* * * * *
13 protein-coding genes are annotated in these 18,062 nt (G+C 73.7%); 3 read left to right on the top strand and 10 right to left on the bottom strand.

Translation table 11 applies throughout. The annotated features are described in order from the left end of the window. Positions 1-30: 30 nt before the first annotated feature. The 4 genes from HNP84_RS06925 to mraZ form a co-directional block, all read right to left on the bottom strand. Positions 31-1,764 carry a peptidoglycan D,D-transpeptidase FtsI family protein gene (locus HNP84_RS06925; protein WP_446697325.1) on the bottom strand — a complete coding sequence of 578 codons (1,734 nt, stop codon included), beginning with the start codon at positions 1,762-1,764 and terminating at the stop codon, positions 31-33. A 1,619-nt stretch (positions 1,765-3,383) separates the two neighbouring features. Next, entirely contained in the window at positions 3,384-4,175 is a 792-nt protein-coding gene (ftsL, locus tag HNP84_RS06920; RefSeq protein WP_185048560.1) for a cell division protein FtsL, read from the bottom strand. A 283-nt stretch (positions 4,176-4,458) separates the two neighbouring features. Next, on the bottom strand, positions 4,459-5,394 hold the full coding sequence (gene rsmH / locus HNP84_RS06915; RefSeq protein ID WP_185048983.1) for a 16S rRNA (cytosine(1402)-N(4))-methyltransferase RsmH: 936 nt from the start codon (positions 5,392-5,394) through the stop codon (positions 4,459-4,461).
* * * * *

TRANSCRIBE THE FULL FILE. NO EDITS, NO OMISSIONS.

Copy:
13 protein-coding genes are annotated in these 18,062 nt (G+C 73.7%); 3 read left to right on the top strand and 10 right to left on the bottom strand.

Translation table 11 applies throughout. The annotated features are described in order from the left end of the window. Positions 1-30: 30 nt before the first annotated feature. The 4 genes from HNP84_RS06925 to mraZ form a co-directional block, all read right to left on the bottom strand. Positions 31-1,764 carry a peptidoglycan D,D-transpeptidase FtsI family protein gene (locus HNP84_RS06925; protein WP_446697325.1) on the bottom strand — a complete coding sequence of 578 codons (1,734 nt, stop codon included), beginning with the start codon at positions 1,762-1,764 and terminating at the stop codon, positions 31-33. A 1,619-nt stretch (positions 1,765-3,383) separates the two neighbouring features. Next, entirely contained in the window at positions 3,384-4,175 is a 792-nt protein-coding gene (ftsL, locus tag HNP84_RS06920; RefSeq protein WP_185048560.1) for a cell division protein FtsL, read from the bottom strand. A 283-nt stretch (positions 4,176-4,458) separates the two neighbouring features. Next, on the bottom strand, positions 4,459-5,394 hold the full coding sequence (gene rsmH / locus HNP84_RS06915; RefSeq protein ID WP_185048983.1) for a 16S rRNA (cytosine(1402)-N(4))-methyltransferase RsmH: 936 nt from the start codon (positions 5,392-5,394) through the stop codon (positions 4,459-4,461).